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Anti-epileptic drug blocks nicotine's effects on brain chemistry

21 Nov 2001

A study has shown that the anti-epileptic drug topiramate can block some of the nicotine-triggered changes in brain chemistry, and may have potential for the treatment of nicotine addiction in humans.

Nicotine is widely believed to trigger dependence by elevating certain brain chemicals associated with pleasure and reward. 

"This treatment strategy uses a drug that simultaneously targets two different neurotransmitter pathways, thereby reducing the neurochemical activity believed to underlie nicotine addiction," said Wynne Schiffer, lead author of the study which took place at at the U.S. Department of Energy's Brookhaven National Laboratory.

Brookhaven scientists have been studying the neurochemistry of drug addiction for nearly two decades, and have used information gathered from these studies to investigate potential pharmacologic treatments for drug abuse. Previous studies focused on agents that block drug-induced increases in brain dopamine, a neurotransmitter associated with pleasure and reward.

"But new theories about nicotine dependence suggest that dopamine isn't the only system involved," said Stephen Dewey, a coauthor on the study. For example, nicotine stimulates specific excitatory systems in the brain, and these systems excite not only dopamine but a host of other brain chemicals, such as norepinephrine and serotonin.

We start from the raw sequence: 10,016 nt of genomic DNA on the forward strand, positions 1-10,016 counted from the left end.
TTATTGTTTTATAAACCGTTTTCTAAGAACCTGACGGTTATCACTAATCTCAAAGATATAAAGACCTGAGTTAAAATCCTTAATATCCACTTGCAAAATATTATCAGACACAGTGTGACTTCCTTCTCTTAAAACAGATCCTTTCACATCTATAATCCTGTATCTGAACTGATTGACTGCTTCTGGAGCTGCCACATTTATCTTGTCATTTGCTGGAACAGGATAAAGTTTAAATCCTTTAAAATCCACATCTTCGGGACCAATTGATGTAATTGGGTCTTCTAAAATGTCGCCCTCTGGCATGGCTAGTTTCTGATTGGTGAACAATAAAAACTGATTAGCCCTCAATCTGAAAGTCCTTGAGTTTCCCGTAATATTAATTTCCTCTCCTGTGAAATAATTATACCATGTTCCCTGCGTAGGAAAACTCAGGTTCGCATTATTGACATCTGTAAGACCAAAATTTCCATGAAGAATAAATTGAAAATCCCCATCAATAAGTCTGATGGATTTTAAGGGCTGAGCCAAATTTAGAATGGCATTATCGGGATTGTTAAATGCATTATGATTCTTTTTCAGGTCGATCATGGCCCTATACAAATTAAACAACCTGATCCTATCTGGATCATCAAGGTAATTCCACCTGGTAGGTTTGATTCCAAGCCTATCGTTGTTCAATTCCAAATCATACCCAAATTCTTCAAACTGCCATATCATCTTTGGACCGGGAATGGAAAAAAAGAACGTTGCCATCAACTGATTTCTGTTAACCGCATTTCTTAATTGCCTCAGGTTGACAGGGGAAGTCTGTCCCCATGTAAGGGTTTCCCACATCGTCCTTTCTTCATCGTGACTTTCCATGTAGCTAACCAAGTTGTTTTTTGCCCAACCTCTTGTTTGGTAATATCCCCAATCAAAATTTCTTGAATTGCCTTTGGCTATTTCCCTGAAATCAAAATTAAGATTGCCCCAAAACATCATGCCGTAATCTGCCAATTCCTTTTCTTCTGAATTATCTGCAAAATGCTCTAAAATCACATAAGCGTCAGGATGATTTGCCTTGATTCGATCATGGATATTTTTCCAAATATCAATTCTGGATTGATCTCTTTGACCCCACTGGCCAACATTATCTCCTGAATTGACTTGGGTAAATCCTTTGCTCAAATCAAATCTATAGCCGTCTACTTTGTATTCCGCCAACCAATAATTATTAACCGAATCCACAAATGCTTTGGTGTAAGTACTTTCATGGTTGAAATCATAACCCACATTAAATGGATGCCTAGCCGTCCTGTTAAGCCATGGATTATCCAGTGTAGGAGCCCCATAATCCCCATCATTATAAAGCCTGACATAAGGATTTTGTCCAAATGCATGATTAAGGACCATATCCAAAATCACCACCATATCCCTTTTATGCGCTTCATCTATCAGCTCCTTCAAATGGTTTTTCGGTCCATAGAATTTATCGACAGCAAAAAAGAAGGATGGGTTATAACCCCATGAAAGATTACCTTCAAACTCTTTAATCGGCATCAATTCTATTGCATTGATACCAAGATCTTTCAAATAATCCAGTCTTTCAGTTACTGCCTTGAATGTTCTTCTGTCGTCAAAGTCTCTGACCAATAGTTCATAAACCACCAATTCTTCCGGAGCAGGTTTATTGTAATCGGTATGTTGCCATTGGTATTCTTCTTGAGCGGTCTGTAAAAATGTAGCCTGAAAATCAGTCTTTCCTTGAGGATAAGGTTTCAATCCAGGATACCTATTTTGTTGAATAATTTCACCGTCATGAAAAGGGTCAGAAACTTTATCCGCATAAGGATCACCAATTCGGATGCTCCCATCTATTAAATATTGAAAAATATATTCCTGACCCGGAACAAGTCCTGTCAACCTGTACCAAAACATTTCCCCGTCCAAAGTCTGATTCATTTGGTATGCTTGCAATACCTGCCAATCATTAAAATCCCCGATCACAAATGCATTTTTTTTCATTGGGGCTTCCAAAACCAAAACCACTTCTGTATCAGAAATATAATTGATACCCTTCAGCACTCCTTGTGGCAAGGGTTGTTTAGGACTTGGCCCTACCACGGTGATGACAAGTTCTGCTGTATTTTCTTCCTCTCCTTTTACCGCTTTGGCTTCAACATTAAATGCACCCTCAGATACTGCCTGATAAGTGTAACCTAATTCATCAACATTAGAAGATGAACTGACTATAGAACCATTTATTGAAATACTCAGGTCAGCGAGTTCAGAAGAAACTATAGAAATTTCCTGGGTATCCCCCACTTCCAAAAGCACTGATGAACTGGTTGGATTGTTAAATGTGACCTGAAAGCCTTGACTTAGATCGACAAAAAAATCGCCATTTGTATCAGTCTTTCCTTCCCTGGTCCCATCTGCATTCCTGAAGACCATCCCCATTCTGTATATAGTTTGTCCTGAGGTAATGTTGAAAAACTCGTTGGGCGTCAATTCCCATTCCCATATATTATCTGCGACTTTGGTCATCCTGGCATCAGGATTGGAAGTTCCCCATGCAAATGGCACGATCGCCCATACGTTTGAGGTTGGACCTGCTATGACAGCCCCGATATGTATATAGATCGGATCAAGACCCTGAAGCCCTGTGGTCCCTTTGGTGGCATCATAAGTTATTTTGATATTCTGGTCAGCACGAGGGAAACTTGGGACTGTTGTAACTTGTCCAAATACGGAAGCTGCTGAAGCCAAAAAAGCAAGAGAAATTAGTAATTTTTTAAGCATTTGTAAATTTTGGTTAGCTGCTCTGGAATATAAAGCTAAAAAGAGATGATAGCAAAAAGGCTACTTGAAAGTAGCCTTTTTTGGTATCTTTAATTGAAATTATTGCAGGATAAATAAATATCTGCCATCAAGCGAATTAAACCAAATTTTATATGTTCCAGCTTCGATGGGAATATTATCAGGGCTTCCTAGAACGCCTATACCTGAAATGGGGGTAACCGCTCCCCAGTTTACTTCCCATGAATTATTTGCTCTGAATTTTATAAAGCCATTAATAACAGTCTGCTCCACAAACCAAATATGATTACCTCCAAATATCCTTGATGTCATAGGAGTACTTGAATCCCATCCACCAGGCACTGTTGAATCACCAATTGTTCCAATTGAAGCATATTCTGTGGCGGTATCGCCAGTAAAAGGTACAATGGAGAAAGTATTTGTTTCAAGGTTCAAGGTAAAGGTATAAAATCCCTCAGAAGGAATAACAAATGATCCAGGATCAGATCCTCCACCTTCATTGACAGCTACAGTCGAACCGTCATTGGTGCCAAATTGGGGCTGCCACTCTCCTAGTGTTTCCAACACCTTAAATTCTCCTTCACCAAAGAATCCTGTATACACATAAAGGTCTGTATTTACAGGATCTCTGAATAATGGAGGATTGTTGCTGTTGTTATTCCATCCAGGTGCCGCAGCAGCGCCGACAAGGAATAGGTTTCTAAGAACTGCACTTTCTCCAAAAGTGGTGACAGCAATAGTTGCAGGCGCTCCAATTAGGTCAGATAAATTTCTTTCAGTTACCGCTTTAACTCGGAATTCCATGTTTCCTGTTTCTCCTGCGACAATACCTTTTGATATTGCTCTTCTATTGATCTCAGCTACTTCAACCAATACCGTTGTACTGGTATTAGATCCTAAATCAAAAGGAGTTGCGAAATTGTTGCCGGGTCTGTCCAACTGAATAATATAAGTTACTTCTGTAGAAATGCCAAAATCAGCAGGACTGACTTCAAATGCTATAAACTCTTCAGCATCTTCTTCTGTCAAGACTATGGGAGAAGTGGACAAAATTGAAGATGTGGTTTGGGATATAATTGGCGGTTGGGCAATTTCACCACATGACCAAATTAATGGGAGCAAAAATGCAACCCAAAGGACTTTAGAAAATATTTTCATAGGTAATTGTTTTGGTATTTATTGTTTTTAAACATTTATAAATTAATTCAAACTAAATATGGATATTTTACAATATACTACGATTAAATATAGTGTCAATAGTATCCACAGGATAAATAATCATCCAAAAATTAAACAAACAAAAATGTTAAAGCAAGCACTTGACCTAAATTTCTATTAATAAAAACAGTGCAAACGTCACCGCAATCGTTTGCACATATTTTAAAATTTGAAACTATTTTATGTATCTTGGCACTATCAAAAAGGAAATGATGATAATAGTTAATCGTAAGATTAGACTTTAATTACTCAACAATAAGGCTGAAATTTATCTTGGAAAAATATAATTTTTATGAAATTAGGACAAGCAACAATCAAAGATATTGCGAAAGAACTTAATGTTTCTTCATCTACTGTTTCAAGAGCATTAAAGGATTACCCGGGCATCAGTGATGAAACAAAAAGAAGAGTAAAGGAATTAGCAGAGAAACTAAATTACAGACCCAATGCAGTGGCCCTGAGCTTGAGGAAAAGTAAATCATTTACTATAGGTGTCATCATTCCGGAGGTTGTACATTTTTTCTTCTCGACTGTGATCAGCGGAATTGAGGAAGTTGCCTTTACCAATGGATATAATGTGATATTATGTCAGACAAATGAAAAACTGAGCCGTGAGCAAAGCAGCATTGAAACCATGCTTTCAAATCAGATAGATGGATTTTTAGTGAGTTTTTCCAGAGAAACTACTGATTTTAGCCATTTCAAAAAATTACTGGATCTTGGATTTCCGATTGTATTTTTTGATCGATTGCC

In the current study, the results of which are being published in the journal Synapse, scientists injected one group of rats with topiramate while another group received control injections of saline. The scientists then gave both groups an acute dose of nicotine and measured dopamine, norepinephrine, and serotonin levels in their brains. Animals given topiramate but no nicotine were also studied to see if topiramate alone had any effect on the neurotransmitters. The scientists also tested the effect of topiramate on dopamine in animals that had been pretreated with nicotine for 14 days prior to the experiment, to serve as a model for humans addicted to the drug.

As expected, animals that received saline and then nicotine showed significant increases in all three brain chemicals. Rats that had been previously "addicted" to nicotine showed even greater elevations in brain dopamine than those that received just the acute dose - similar to what you'd expect to see in a smoker who has a cigarette after a period of not smoking.

Pretreatment with topiramate, however, completely blocked nicotine-triggered increases in norepinephrine and dopamine -- and even modulated the dopamine response in the "addicted" animals.

"Since the brain's dopamine and norepinephrine systems are closely linked, the ability of topiramate to reduce increases in both neurotransmitters suggests that this drug has potential for treating nicotine abuse" Schiffer said.